Nathan has been seen by the Dysphagia Clinic at Primary Children's since he was 5 months old. Following his open heart surgery Nathan had a very difficult time for a couple of months having too much in his stomach and though he was drinking about an ounce with his cleft palate nurser (bottle), he completely quit and wouldn't have anything to do with oral stimulation. He was refluxing and throwing up several times a day through his nissen and he was in a lot of pain during feedings.
Dr. Molly O'Gorman (Dr. Molly as she calls herself), took Nathan right under her wing. She has been very frank with us about Nathan's problems, but what I really love about her is that she is a mother. She speaks to me from a Mother to Mother standpoint and makes me feel informed and empowered about Nathan's medical decisions. She is a rare jewel of a doctor and I hold her in the same high regards as Dr. Park, Nathan's ENT.
From a g-tube standpoint Nathan is doing quite well. We are going to try to change his G-tube brand to see if it helps the leakage/drainage problem we have been having. With Nathan not having to work so hard to breathe and his heart function getting better they actually had to REDUCE his calories! He is gaining a little too well for his heart to keep up with the work. He is now taking 5 cans of Nutren Jr. a day which totals to be 1200 calories a day. Nathan is weighing in a a whopping 26 lbs and is just shy of 35 inches tall. That puts him in the 5 percentile for his weight and 8 percentile for his height. His overall weight/height ratio (which is what the doctors actually look at to determine correct weight for the child) is 98%. That is Nathan's BEST EVER figure!)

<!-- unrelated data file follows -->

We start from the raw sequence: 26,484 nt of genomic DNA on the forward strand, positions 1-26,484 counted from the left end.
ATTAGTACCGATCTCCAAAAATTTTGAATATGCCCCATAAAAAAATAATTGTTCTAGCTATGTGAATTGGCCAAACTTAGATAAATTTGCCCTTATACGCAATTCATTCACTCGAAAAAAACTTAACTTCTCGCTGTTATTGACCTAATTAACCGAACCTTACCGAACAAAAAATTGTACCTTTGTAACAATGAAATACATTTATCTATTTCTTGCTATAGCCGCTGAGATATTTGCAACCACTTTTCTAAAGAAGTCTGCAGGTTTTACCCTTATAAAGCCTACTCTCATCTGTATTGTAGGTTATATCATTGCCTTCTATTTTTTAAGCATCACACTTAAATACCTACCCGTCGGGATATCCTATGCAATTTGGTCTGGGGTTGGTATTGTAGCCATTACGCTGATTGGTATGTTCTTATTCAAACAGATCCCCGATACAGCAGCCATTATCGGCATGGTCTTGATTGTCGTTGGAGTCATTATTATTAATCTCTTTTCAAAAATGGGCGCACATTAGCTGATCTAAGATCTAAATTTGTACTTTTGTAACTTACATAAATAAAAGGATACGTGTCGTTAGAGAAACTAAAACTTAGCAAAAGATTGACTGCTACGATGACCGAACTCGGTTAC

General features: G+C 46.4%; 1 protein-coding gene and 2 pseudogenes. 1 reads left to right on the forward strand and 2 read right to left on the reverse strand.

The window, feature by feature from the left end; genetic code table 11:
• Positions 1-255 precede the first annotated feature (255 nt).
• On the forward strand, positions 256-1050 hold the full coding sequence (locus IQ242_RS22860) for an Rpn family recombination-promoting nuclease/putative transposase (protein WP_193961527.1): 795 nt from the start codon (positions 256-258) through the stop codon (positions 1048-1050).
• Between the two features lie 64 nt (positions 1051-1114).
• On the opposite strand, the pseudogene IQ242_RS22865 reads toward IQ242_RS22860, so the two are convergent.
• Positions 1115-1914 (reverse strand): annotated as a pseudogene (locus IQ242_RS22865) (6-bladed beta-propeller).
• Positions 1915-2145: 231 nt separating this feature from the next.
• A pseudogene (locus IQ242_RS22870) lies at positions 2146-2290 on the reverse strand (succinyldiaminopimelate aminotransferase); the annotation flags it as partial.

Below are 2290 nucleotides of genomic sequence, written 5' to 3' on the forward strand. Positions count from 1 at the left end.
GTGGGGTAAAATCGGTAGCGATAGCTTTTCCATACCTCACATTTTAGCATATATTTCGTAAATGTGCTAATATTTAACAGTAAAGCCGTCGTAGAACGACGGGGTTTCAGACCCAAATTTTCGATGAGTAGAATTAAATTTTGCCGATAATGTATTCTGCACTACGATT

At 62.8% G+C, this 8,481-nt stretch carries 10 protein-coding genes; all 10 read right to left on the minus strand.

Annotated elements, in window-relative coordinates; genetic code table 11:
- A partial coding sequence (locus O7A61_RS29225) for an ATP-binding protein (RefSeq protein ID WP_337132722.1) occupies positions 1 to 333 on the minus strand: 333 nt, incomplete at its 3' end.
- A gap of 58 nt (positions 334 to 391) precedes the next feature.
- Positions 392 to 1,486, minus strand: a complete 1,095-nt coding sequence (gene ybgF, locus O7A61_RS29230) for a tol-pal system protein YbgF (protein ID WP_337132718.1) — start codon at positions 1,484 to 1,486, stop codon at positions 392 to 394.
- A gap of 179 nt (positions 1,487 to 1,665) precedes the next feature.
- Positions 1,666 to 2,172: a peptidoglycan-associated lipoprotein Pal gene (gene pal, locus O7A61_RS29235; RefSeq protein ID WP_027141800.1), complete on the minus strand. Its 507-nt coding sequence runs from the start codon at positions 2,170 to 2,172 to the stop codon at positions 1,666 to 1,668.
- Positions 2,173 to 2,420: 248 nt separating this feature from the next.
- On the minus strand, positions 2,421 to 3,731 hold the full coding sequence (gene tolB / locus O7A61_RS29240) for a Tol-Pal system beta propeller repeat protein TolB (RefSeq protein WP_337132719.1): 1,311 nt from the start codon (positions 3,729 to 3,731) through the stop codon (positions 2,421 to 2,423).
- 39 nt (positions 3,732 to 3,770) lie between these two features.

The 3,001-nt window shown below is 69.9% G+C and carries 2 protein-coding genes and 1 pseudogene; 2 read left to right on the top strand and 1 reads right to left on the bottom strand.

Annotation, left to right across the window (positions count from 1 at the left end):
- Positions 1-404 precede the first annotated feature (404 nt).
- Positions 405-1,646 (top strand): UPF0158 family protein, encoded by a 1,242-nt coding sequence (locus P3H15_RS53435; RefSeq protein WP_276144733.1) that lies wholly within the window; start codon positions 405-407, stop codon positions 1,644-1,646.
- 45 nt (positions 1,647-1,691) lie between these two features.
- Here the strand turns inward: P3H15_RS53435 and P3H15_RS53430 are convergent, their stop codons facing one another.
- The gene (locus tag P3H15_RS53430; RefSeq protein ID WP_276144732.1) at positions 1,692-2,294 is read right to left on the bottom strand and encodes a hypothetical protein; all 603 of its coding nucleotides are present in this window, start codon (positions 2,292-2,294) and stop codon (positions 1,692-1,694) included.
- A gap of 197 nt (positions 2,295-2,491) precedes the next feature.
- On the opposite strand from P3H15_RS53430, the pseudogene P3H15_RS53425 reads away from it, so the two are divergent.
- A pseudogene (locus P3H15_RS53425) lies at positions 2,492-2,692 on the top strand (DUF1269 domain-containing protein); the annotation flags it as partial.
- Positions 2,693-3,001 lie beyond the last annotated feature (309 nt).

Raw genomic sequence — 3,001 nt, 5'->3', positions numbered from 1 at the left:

From an eating standpoint... well... yeah. Nathan did chomp down on celery and peaches for Helene (the feeding therapist). He also put Nutella in his mouth and swallowed a little bit. We had considered sending Nathan to Kennedy Krieger or Hershey Penn State for intensive feeding therapy. Both the doctors cautioned that we would not see the results that we hope for because Nathan's feeding problem does not stem from a mental/emotional disorder. It is from SERIOUS physical impairments. She cannot recall a child in her clinic who has had 18 operations alone in their facial area. Only 1 other child at Primary's has had jaw surgery twice for Nathan's diagnosis. They are VERY IMPRESSED with the feeding abilities that Nathan has and pointed out that the muscles we use to eat with have been cut through MANY times on Nathan and they are extremely weak. Asking him to go through that kind of therapy would be like asking me to run a marathon a month after having a c-section. I wouldn't ask it of myself and so I shouldn't expect it of my child. Helene gave some good feeding ideas and then said that Nathan needs to be seen 1x per week from both Early Intervention and the Orem Pediatric Rehab Center.
I wish that Nathan didn't have this G-tube and would just eat. The lessons we've learned as a family in regards to patience is phenomenal! I am grateful, though, that for the first time in 31 months Nathan is STABLE and no more immediate surgical intervention is required. We are very fortunate that feeding is our big issue.
Dr. Molly and Nathan
Helene Taylor (Feeding Therapist) and Nathan
Gotta love the chubby cheeks!
Nathan LOVES his Nacho Cheese Doritos. He won't eat them, but he loves to lick them. He asks for his CHIPS all of the time!
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